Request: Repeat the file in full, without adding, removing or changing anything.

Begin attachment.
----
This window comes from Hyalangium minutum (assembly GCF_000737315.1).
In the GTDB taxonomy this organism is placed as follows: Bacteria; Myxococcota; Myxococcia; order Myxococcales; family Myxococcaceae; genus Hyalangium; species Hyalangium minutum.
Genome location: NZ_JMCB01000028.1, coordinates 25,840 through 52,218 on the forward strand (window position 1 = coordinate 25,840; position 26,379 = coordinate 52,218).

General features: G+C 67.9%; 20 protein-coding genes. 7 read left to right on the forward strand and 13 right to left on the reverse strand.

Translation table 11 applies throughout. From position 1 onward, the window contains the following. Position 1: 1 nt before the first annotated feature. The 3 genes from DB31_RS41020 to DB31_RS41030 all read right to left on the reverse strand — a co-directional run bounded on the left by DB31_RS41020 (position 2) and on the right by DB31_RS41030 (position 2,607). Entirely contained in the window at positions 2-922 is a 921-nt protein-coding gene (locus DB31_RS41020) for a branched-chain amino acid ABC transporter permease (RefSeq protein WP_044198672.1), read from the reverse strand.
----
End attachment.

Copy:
This window comes from Hyalangium minutum (assembly GCF_000737315.1).
In the GTDB taxonomy this organism is placed as follows: Bacteria; Myxococcota; Myxococcia; order Myxococcales; family Myxococcaceae; genus Hyalangium; species Hyalangium minutum.
Genome location: NZ_JMCB01000028.1, coordinates 25,840 through 52,218 on the forward strand (window position 1 = coordinate 25,840; position 26,379 = coordinate 52,218).

General features: G+C 67.9%; 20 protein-coding genes. 7 read left to right on the forward strand and 13 right to left on the reverse strand.

Translation table 11 applies throughout. From position 1 onward, the window contains the following. Position 1: 1 nt before the first annotated feature. The 3 genes from DB31_RS41020 to DB31_RS41030 all read right to left on the reverse strand — a co-directional run bounded on the left by DB31_RS41020 (position 2) and on the right by DB31_RS41030 (position 2,607). Entirely contained in the window at positions 2-922 is a 921-nt protein-coding gene (locus DB31_RS41020) for a branched-chain amino acid ABC transporter permease (RefSeq protein WP_044198672.1), read from the reverse strand.